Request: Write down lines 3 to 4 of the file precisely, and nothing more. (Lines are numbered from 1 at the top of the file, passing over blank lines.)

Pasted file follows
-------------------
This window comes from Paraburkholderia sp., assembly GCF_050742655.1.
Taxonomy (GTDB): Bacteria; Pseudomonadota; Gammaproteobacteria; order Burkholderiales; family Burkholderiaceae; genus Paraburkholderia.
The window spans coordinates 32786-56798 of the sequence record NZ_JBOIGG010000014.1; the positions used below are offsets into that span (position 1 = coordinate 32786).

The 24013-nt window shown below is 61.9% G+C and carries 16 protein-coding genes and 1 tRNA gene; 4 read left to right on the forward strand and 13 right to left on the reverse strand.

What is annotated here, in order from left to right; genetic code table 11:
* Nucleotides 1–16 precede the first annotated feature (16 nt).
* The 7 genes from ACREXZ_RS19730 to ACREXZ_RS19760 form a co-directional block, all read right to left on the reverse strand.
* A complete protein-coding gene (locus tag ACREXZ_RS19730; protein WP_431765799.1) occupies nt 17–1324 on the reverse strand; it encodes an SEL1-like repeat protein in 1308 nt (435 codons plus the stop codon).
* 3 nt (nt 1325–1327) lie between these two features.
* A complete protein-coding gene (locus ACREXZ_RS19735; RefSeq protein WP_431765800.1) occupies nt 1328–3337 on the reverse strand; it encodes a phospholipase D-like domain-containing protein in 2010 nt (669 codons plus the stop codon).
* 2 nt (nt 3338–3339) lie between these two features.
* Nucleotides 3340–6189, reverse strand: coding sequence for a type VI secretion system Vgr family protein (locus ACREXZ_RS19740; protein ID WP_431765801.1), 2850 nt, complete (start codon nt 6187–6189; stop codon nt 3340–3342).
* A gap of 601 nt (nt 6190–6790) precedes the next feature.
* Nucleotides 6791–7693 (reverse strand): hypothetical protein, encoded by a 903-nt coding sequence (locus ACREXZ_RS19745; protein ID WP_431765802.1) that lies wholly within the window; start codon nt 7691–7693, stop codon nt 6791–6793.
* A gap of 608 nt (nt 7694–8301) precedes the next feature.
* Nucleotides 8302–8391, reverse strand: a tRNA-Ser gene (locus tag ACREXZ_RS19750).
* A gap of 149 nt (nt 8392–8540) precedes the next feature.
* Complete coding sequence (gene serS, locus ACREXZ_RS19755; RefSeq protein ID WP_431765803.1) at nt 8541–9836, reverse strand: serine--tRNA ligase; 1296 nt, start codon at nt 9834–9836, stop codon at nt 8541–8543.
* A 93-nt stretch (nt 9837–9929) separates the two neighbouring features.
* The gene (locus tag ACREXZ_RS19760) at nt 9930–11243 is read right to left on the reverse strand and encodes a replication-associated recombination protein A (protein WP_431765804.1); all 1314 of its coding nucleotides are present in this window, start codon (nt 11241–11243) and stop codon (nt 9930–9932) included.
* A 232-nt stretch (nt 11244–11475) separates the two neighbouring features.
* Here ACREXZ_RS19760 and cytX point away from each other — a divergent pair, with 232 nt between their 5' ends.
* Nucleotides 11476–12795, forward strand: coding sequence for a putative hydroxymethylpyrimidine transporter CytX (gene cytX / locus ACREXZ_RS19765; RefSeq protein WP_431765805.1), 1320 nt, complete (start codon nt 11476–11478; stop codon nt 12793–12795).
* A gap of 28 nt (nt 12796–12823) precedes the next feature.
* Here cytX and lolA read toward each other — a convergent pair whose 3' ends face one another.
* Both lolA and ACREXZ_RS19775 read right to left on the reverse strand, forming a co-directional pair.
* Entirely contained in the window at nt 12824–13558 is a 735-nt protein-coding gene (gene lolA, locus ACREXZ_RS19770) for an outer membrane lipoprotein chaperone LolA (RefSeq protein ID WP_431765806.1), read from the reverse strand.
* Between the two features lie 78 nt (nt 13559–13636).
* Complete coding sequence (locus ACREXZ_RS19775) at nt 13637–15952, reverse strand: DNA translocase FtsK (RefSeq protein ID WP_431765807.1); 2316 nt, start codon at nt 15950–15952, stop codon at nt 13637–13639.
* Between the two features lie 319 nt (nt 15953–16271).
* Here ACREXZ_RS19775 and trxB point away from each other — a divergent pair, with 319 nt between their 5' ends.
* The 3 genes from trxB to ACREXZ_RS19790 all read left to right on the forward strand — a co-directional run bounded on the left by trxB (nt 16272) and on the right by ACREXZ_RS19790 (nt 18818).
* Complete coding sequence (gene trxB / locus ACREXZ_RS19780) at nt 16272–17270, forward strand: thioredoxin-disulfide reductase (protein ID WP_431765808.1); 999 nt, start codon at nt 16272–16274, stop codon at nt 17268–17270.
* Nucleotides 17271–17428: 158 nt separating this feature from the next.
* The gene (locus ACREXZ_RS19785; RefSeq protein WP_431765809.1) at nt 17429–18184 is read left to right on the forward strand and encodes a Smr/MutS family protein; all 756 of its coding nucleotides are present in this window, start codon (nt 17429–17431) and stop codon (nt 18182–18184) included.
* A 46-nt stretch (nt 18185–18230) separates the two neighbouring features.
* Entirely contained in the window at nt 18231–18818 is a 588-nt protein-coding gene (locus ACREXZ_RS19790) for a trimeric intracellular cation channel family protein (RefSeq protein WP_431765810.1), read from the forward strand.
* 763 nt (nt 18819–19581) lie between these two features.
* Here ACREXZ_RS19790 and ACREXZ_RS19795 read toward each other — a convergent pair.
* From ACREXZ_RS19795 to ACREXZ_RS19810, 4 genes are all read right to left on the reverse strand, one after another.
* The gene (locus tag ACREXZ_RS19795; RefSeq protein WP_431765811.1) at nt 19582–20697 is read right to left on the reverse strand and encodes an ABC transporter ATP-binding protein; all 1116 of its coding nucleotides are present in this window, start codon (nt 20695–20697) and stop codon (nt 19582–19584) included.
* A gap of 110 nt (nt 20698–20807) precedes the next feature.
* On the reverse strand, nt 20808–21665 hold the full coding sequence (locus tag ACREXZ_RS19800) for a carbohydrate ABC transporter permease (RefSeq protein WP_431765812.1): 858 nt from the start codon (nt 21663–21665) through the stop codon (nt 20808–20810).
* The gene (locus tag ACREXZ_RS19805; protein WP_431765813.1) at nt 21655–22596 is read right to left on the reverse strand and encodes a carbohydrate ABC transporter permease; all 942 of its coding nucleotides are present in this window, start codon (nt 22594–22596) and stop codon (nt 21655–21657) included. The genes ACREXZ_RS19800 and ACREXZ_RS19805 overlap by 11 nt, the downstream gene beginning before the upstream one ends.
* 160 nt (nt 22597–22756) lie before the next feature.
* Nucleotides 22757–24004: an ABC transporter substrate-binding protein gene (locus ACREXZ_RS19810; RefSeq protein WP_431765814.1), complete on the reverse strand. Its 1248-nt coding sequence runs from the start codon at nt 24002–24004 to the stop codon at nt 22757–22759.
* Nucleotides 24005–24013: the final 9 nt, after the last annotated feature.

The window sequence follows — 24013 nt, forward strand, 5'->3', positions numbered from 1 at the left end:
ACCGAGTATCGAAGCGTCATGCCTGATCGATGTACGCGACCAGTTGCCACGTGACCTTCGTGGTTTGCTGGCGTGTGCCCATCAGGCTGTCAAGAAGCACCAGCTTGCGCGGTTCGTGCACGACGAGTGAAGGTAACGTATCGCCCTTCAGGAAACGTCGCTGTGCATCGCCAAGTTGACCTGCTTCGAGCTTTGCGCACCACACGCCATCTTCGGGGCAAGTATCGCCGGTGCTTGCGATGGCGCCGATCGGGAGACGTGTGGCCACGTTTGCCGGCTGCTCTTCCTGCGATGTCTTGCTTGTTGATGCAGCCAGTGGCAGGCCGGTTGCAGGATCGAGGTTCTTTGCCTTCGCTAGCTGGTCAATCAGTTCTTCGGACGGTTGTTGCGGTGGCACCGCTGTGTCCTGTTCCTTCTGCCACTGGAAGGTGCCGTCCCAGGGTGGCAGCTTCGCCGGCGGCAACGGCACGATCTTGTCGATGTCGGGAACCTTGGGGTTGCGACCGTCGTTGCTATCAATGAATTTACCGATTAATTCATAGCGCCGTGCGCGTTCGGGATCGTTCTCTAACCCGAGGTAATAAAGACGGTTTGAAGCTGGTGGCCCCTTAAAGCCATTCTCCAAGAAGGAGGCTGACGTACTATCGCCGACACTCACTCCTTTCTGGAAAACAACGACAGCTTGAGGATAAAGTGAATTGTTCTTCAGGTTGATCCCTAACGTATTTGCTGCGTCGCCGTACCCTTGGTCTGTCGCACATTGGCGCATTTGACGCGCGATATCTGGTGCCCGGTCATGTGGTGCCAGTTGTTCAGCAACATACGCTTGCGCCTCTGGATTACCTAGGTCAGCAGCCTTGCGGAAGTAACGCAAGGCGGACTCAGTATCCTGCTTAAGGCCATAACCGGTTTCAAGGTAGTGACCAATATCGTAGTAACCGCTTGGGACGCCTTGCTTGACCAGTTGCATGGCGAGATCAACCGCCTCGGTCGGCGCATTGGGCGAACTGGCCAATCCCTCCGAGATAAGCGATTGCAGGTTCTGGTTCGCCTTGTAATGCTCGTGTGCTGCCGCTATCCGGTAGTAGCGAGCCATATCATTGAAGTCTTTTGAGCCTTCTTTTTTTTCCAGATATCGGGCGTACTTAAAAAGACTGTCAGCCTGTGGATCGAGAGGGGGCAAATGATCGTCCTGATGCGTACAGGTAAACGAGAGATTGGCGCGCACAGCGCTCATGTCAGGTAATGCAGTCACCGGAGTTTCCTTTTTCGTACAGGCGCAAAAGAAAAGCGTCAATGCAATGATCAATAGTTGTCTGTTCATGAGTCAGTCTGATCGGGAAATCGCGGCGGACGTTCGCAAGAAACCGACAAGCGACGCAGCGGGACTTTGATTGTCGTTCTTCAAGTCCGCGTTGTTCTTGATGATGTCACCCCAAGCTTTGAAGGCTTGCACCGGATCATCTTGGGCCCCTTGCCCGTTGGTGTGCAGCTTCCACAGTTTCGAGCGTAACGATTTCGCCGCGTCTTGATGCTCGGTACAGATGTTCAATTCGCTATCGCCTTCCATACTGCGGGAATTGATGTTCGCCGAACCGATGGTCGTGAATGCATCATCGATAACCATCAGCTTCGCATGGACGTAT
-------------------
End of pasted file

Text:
The window spans coordinates 32786-56798 of the sequence record NZ_JBOIGG010000014.1; the positions used below are offsets into that span (position 1 = coordinate 32786).

The 24013-nt window shown below is 61.9% G+C and carries 16 protein-coding genes and 1 tRNA gene; 4 read left to right on the forward strand and 13 right to left on the reverse strand.